In 1944 Poland, a Jewish shop keeper named Jakob is summoned to ghetto headquarters after being caught out near curfew. While waiting for the German Kommondant, Jakob overhears a German ... See full summary »
Hannah Taylor Gordon,
Joe's a car salesman with a problem. He has two days to sell 12 cars or he loses his job. This would be a difficult task at the best of times but Joe has to contend with his girlfriends (... See full summary »
An intimate story set during the 1860s in which a young Irish woman Sarah and her family find themselves on both sides of the turbulent wars between British and Maori during the British colonization of New Zealand.
Chris Neilson dies to find himself in a heaven more amazing than he could have ever dreamed of. There is one thing missing: his wife. After he dies, his wife, Annie killed herself and went to hell. Chris decides to risk eternity in hades for the small chance that he will be able to bring her back to heaven. Written by
Scott Huntsman <email@example.com>
The last scene in which Annie is seen alive, sitting on a bed writing in her journal, there is a triptych by Early Netherlandish painter Hieronymus Bosch on the wall behind her. The painting, called "The Garden of Earthly Delights", features three panels. The first being Bosch's interpretation of Heaven, the second Earth, and the last Hell. See more »
When the little girl gives half her sandwich to the little boy on the dock, he takes the other half, and hands the first one back to her. As he hands it over, there is a bite missing in the middle. When she goes to eat it, it is whole. See more »
Thought is real. Physical is the illusion. Ironic, huh ?
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Disclaimer after the end credits: "The persons and events in this production are fictitious. No similarity to actual persons, living, dead or reincarnated is intended or should be inferred." See more »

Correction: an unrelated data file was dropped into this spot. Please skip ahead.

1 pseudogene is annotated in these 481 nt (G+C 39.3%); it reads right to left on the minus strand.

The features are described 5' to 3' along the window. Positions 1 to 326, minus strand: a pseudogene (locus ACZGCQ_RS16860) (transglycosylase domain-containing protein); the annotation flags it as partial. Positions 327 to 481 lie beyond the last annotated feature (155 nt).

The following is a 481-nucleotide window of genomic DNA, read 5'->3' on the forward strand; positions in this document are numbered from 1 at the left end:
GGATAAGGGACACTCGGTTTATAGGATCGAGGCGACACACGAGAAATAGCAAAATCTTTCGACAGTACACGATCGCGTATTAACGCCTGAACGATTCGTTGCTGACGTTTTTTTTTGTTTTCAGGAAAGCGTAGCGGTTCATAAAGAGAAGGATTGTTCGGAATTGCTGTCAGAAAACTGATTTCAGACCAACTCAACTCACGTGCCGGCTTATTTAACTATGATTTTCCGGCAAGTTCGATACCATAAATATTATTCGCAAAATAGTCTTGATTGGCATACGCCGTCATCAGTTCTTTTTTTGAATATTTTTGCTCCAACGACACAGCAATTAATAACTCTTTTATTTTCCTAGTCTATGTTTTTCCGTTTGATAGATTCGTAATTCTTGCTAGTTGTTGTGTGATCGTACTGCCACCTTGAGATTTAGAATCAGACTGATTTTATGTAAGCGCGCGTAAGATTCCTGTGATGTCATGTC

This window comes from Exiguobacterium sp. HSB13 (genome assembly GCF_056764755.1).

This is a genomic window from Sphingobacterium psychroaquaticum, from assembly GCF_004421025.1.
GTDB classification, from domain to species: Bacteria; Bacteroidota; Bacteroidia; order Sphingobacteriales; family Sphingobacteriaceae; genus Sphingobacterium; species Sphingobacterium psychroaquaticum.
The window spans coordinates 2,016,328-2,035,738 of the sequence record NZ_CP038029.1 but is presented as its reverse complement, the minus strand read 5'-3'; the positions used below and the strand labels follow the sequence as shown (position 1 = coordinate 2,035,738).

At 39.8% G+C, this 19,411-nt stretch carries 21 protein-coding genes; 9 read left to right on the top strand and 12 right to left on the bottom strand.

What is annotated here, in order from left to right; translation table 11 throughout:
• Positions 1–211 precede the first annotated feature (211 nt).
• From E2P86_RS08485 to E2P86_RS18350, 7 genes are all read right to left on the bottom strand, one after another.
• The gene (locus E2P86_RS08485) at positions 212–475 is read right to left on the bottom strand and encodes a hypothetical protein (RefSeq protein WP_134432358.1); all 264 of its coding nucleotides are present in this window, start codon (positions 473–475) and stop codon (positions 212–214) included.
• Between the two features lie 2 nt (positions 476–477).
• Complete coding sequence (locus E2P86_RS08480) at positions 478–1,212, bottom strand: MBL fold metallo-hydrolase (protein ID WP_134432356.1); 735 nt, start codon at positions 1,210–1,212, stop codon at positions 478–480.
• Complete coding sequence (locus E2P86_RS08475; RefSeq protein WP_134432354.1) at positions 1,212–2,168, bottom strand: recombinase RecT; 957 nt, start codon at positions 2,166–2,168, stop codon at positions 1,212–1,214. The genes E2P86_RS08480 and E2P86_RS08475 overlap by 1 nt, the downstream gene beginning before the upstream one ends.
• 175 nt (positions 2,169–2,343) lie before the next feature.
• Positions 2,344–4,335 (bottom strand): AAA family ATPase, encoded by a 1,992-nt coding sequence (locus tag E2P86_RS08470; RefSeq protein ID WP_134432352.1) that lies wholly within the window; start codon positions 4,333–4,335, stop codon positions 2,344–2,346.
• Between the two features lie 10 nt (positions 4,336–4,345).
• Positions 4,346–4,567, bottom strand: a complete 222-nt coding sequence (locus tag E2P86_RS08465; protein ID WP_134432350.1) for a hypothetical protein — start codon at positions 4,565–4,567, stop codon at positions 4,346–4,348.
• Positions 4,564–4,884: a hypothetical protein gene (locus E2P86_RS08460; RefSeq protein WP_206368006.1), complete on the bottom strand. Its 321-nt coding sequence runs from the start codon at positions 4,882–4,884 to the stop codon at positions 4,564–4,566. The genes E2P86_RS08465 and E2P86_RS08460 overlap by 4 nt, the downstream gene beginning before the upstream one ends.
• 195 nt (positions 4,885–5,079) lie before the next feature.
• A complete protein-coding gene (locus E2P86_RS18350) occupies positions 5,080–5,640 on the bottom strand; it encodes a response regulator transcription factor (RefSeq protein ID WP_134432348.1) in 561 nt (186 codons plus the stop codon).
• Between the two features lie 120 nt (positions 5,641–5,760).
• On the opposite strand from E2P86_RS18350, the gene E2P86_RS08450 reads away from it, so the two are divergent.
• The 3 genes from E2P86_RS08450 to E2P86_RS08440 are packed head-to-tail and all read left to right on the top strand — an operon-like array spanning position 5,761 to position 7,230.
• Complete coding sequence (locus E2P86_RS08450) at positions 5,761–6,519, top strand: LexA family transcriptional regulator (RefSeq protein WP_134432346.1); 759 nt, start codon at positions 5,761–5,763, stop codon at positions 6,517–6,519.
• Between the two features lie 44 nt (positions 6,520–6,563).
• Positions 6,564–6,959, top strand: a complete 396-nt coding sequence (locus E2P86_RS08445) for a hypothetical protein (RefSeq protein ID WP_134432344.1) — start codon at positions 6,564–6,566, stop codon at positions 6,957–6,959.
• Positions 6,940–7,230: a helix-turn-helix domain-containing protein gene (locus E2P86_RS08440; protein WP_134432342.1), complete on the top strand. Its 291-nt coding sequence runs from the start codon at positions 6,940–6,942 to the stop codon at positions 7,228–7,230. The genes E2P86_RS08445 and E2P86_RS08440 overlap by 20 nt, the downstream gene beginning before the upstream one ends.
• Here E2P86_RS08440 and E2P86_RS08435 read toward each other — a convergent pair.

To hell with the critics and the cynics. I absolutely love this movie - it's in my top ten (or maybe even top five) list of favorite movies (I saw it at least 3 times in the theater and own it on DVD). I have to admit, I'm one of those non- (almost anti-) elitist, "I don't know art, but I know what I like" type people. I also truly love positive, upbeat movies with happy endings. Not to say that "realistic" movies aren't also great, but there is room for everything in the moviemaking genre. Isn't there enough depressing "realism" on the evening news to satisfy even the most jaded cynic?
I can't say exactly what it is that strikes me about this movie. The incredible color-saturated visuals and special effects certainly help. The acting talents of Robin Williams and Max Von Sydow help. And I loved the story. Emotionally manipulative it may be, but this is one of those films where I WANTED to be manipulated, where I willingly participated. Apparently some people resented it, but I was sobbing through much the movie, and glad to be doing so. Laugh if you please, say whatever you want... this movie touches my heart.
"Deep" it isn't, not terribly. On a metaphysical level, it goes only slightly beyond new-age kitsch. Very few of the afterlife scenes and concepts agree with the spiritual outlook of any known religion. But I don't care. Again, if a movie touches my heart in just the right place, I can forgive it almost anything. This one did. 9/10.
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